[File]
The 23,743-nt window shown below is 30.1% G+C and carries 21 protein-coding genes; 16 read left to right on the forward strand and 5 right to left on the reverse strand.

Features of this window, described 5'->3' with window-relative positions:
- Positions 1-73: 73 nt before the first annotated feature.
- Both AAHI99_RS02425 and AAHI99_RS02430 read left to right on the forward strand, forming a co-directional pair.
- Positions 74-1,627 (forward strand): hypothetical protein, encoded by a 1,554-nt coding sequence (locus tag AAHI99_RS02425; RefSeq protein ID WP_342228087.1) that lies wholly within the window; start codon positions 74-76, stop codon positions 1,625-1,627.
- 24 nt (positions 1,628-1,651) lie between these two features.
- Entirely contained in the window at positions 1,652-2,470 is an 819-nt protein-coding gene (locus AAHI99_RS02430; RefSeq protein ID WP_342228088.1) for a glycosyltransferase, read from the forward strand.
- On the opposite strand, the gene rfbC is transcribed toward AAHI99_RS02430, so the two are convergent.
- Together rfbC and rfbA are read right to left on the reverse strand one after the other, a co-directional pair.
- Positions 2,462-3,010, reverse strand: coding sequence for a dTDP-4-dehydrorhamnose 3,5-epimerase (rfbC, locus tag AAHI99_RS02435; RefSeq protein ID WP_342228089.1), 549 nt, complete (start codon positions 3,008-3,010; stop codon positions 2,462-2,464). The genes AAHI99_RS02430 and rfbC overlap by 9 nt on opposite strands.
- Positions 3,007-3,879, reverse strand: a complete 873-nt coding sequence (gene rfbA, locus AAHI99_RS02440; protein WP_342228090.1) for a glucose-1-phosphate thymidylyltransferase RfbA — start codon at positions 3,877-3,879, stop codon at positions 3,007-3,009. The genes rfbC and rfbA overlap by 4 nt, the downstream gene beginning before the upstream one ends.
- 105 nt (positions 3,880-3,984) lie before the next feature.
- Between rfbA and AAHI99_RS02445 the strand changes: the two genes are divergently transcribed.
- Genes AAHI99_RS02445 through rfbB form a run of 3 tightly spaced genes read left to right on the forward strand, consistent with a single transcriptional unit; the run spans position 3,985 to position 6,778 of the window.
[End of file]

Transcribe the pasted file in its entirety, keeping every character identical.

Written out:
The 23,743-nt window shown below is 30.1% G+C and carries 21 protein-coding genes; 16 read left to right on the forward strand and 5 right to left on the reverse strand.

Features of this window, described 5'->3' with window-relative positions:
- Positions 1-73: 73 nt before the first annotated feature.
- Both AAHI99_RS02425 and AAHI99_RS02430 read left to right on the forward strand, forming a co-directional pair.
- Positions 74-1,627 (forward strand): hypothetical protein, encoded by a 1,554-nt coding sequence (locus tag AAHI99_RS02425; RefSeq protein ID WP_342228087.1) that lies wholly within the window; start codon positions 74-76, stop codon positions 1,625-1,627.
- 24 nt (positions 1,628-1,651) lie between these two features.
- Entirely contained in the window at positions 1,652-2,470 is an 819-nt protein-coding gene (locus AAHI99_RS02430; RefSeq protein ID WP_342228088.1) for a glycosyltransferase, read from the forward strand.
- On the opposite strand, the gene rfbC is transcribed toward AAHI99_RS02430, so the two are convergent.
- Together rfbC and rfbA are read right to left on the reverse strand one after the other, a co-directional pair.
- Positions 2,462-3,010, reverse strand: coding sequence for a dTDP-4-dehydrorhamnose 3,5-epimerase (rfbC, locus tag AAHI99_RS02435; RefSeq protein ID WP_342228089.1), 549 nt, complete (start codon positions 3,008-3,010; stop codon positions 2,462-2,464). The genes AAHI99_RS02430 and rfbC overlap by 9 nt on opposite strands.
- Positions 3,007-3,879, reverse strand: a complete 873-nt coding sequence (gene rfbA, locus AAHI99_RS02440; protein WP_342228090.1) for a glucose-1-phosphate thymidylyltransferase RfbA — start codon at positions 3,877-3,879, stop codon at positions 3,007-3,009. The genes rfbC and rfbA overlap by 4 nt, the downstream gene beginning before the upstream one ends.
- 105 nt (positions 3,880-3,984) lie before the next feature.
- Between rfbA and AAHI99_RS02445 the strand changes: the two genes are divergently transcribed.
- Genes AAHI99_RS02445 through rfbB form a run of 3 tightly spaced genes read left to right on the forward strand, consistent with a single transcriptional unit; the run spans position 3,985 to position 6,778 of the window.